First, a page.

While it would be easy for Batman to just kill off his archnemesis, the Joker, the character cannot bring himself to do so. On a very deep level, Batman still believes in justice and order. According to the Joker, however, this is only Batman's delusion. In reality, our hero is only human, and, when revealed, the citizens of Gotham will attack the flawed man behind the mask.
Conversely, if he kills the Joker, Wayne will be doing what the villain wants him to do, proving that he is no better than those he fights against. The Joker's campaign of terror on Gotham is a series of moral tests, and interestingly, "Batman loses most of these confrontations. The Joker is able to figure out his flaws and use them against him."
In the end, chaos is only defeated because Batman is forced to sacrifice Rachel, one of the most important figures in his life. As Jack says, "the chaos of the world doesn't care about any rules, and in order to be successfu,l he needs to fight chaos." His ideals are put to the test, time and time again.
At the end of the trilogy, order has been restored not only to Gotham, but to Bruce's own life.
Harvey Dent = Hatred
Harvey Dent's hatred is a product of Batman's actions, the selfishness that caused Rachel's death and made him see the world as an unjust place. When Batman ultimately kills Harvey, the people of Gotham turn their hatred against him, coming to understand that what he does is not for himself at all, but only for the city, and that his vocation is one of sacrifice.
Bane = Pain
Bane wants to destroy everything Batman stands for, and the only way to do this is to force Batman out; only then will Bane be able to destroy Gotham, forcing Batman to watch it burn. While the villain's physical strength is able to break Batman's body, Bane cannot defeat his spirit (ironically, during one of their first fight scenes, Bane verbalizes just this sentiment). Batman triumphs because he maintains his spirit while enduring the physical pain, whereas Bane's physical resources are stronger than his internal ones.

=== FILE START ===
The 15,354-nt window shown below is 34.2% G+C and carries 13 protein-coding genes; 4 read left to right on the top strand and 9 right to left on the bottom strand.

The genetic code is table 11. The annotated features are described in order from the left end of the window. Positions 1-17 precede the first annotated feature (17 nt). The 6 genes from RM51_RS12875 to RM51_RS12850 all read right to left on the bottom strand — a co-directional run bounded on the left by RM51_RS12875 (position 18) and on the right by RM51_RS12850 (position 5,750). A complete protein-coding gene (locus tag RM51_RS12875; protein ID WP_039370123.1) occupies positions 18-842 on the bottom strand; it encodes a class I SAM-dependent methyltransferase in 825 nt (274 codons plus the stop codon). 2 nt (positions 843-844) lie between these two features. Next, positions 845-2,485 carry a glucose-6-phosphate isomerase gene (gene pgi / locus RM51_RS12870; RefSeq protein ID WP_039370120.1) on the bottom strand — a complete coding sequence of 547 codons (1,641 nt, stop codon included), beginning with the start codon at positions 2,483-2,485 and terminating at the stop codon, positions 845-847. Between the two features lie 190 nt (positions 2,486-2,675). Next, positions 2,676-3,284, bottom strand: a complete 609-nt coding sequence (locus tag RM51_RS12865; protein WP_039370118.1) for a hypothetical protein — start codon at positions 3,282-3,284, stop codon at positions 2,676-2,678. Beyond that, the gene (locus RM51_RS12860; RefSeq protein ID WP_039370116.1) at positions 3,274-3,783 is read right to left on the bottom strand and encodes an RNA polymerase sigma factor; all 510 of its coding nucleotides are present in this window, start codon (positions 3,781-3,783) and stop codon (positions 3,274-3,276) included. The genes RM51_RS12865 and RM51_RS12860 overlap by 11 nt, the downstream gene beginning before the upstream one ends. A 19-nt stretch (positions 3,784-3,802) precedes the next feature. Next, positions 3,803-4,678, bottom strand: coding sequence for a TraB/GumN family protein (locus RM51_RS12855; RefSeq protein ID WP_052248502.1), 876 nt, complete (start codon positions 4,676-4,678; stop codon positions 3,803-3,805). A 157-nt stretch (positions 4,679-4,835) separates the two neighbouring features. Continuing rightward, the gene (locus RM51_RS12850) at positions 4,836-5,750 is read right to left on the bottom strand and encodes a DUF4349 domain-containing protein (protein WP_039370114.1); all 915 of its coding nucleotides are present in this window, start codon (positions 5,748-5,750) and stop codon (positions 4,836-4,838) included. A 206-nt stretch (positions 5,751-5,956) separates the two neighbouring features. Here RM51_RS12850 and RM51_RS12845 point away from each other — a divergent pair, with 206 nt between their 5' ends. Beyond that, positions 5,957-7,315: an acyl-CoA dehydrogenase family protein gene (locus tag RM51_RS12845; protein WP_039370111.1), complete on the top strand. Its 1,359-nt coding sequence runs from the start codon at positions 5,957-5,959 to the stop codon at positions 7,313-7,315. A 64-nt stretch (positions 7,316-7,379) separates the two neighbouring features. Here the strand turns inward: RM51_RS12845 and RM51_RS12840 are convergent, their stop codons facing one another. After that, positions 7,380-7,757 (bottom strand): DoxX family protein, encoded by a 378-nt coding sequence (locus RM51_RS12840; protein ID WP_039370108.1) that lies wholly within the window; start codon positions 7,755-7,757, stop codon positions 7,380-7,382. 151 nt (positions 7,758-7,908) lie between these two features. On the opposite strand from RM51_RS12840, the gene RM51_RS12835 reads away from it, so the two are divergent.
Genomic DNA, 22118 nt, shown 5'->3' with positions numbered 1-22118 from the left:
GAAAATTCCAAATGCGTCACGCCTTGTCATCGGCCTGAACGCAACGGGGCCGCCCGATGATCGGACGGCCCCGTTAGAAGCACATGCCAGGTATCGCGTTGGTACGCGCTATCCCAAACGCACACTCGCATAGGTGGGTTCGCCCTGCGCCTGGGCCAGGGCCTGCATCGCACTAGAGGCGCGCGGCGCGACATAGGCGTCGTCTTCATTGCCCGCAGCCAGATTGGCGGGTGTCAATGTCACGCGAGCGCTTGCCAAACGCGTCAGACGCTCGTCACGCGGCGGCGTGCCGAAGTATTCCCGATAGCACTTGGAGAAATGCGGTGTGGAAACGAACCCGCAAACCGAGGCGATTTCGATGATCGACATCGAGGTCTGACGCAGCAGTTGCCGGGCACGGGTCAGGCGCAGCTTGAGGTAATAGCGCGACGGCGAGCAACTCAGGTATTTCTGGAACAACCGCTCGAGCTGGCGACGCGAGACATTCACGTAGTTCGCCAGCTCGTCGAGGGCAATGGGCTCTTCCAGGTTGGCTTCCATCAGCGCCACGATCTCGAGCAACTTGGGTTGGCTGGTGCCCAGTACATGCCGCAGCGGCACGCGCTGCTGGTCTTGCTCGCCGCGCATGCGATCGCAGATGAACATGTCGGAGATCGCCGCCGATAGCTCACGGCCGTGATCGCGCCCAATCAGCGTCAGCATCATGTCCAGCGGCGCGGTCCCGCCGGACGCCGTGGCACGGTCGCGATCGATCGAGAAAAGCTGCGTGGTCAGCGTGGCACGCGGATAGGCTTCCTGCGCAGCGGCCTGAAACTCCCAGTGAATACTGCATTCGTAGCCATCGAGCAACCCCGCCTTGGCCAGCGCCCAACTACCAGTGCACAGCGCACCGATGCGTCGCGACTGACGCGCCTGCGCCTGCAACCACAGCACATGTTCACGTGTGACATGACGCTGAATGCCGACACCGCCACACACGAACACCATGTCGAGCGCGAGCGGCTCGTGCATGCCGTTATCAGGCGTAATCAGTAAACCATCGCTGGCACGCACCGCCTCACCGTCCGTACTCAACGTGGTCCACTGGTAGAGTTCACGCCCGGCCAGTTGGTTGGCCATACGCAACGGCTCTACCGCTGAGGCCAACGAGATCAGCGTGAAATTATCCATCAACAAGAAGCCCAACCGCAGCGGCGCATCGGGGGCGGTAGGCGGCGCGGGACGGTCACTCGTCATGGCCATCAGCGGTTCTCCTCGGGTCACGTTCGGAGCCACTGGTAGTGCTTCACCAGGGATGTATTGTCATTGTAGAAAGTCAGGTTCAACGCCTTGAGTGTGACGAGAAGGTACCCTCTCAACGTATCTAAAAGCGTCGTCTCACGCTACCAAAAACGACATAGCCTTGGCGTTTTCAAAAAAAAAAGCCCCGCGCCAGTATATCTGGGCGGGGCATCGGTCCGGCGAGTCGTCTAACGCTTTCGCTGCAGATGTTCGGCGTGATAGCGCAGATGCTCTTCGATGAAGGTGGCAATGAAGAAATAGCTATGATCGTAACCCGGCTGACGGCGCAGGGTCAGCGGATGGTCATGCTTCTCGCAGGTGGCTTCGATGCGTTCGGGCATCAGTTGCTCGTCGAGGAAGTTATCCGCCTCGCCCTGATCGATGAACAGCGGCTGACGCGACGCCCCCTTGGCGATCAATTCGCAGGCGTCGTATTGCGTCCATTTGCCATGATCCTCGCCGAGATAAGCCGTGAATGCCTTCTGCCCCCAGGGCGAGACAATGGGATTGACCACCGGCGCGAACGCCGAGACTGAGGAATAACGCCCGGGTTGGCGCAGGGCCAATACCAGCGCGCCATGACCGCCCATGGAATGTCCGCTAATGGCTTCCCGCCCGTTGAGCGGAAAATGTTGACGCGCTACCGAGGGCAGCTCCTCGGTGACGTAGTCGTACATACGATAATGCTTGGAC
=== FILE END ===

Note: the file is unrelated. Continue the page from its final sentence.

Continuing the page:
Every filmmaker would be wise to consider the internal conflicts that drive every successful tale.
At the end of the trilogy, order has been restored not only to Gotham, but to Bruce's own life. It's hinted that he will be able to lead a life outside of Gotham, and, in doing so, will leave Batman behind. The city will be left in good hands. Just like in a classical drama, the curse has been lifted, and, though the cost paid has been great, order has been restored. The neat thing about Jack's video is that it makes you think about big-budget popcorn movies as not just entertainment, but vehicles that communicate story. They use archetypes of meaning that have informed narratives for thousands of years in order to instill key messages about the human condition.
The skillful way Nolan's films deploy these devices are a key reason for their standing out from other big-budget superhero films. Every filmmaker would be wise to consider the internal conflicts that drive every successful tale, and to reflect on how to embody them within their own stories. In doing so, they become more than the sum of their parts (or the sum of their supervillains, or Batmobiles, or whatever the case may be).